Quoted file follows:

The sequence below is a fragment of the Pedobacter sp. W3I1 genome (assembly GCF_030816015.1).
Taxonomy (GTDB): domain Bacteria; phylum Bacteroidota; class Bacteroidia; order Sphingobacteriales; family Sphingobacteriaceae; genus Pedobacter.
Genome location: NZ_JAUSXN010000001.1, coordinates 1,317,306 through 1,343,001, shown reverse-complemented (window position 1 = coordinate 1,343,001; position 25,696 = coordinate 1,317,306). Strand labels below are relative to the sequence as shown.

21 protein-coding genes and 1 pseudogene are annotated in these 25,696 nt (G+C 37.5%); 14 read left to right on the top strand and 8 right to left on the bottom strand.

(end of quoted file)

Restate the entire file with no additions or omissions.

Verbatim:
The sequence below is a fragment of the Pedobacter sp. W3I1 genome (assembly GCF_030816015.1).
Taxonomy (GTDB): domain Bacteria; phylum Bacteroidota; class Bacteroidia; order Sphingobacteriales; family Sphingobacteriaceae; genus Pedobacter.
Genome location: NZ_JAUSXN010000001.1, coordinates 1,317,306 through 1,343,001, shown reverse-complemented (window position 1 = coordinate 1,343,001; position 25,696 = coordinate 1,317,306). Strand labels below are relative to the sequence as shown.

21 protein-coding genes and 1 pseudogene are annotated in these 25,696 nt (G+C 37.5%); 14 read left to right on the top strand and 8 right to left on the bottom strand.